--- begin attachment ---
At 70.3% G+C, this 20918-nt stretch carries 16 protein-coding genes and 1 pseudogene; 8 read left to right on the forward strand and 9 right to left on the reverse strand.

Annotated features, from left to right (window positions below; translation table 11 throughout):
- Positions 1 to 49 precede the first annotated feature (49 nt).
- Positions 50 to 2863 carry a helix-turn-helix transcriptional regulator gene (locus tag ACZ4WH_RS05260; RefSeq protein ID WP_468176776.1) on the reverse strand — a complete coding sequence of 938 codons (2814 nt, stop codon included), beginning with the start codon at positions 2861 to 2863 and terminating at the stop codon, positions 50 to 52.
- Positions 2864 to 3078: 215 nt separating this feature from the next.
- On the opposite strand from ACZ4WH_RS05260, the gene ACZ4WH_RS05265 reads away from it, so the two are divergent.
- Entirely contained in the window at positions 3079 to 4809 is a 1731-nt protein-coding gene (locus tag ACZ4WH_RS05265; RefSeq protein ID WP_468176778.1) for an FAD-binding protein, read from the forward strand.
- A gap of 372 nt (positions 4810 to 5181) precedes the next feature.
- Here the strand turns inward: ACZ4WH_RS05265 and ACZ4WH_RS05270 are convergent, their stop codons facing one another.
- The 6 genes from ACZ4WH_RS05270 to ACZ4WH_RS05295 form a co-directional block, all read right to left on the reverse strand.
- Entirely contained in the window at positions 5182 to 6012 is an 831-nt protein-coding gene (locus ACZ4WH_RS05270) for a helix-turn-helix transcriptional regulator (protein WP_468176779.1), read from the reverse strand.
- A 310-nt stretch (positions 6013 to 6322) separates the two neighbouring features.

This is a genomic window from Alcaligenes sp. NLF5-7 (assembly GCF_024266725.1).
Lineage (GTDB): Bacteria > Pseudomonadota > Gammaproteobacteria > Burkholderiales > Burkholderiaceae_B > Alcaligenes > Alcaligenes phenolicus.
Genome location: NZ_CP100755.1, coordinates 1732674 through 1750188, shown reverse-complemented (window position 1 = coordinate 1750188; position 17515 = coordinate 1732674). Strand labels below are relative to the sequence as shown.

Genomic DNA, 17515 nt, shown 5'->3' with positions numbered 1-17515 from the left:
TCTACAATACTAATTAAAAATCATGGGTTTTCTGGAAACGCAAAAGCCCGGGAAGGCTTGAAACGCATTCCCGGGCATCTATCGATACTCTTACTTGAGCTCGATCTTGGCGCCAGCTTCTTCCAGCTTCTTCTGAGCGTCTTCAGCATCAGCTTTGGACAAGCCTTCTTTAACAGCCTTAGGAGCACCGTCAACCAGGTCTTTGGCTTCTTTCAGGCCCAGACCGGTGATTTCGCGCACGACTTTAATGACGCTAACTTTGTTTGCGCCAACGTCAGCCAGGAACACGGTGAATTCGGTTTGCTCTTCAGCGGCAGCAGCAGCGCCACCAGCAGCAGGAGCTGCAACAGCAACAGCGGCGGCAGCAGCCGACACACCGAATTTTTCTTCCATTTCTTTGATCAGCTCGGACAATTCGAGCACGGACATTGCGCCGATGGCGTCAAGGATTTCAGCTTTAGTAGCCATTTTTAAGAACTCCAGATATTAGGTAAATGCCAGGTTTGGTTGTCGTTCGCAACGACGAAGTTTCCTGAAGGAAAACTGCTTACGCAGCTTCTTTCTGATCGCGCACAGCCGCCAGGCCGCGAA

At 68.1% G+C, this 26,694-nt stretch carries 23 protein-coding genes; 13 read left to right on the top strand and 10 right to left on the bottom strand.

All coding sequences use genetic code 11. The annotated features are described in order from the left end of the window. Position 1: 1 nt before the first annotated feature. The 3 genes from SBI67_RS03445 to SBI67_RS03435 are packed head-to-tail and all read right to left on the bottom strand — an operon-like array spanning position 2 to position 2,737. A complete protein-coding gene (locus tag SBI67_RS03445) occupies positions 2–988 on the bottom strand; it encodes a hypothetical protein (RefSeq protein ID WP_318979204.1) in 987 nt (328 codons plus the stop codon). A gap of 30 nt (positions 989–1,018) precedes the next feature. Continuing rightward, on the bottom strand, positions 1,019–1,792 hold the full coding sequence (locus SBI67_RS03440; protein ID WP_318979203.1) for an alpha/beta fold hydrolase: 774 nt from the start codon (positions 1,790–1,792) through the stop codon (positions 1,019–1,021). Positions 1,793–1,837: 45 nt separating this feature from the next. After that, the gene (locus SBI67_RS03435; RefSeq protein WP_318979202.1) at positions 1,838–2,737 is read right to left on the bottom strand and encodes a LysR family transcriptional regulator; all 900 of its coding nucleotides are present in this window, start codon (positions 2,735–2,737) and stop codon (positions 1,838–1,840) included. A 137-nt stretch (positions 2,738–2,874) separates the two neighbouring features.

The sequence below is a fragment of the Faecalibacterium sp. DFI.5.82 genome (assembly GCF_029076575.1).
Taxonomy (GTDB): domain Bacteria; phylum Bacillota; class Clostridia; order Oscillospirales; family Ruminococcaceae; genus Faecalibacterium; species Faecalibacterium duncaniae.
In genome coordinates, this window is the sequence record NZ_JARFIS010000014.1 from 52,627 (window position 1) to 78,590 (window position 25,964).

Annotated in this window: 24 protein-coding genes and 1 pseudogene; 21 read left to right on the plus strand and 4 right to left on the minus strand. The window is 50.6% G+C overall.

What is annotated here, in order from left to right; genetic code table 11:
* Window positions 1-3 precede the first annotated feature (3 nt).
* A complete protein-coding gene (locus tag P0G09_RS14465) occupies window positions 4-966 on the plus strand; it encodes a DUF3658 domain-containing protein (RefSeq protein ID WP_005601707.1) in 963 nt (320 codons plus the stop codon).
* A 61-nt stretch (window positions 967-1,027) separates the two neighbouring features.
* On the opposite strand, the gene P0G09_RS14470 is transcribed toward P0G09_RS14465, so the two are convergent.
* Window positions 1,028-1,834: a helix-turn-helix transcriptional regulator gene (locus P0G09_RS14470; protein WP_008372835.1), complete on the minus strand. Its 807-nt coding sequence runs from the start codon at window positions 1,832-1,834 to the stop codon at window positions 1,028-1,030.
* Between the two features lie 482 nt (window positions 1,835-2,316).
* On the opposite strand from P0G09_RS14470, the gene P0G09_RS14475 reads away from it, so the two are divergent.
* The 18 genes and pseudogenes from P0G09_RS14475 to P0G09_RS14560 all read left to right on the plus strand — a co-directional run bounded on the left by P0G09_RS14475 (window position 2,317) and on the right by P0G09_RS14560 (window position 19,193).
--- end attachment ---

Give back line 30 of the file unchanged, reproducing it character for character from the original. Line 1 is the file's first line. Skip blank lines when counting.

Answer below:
* Between the two features lie 482 nt (window positions 1,835-2,316).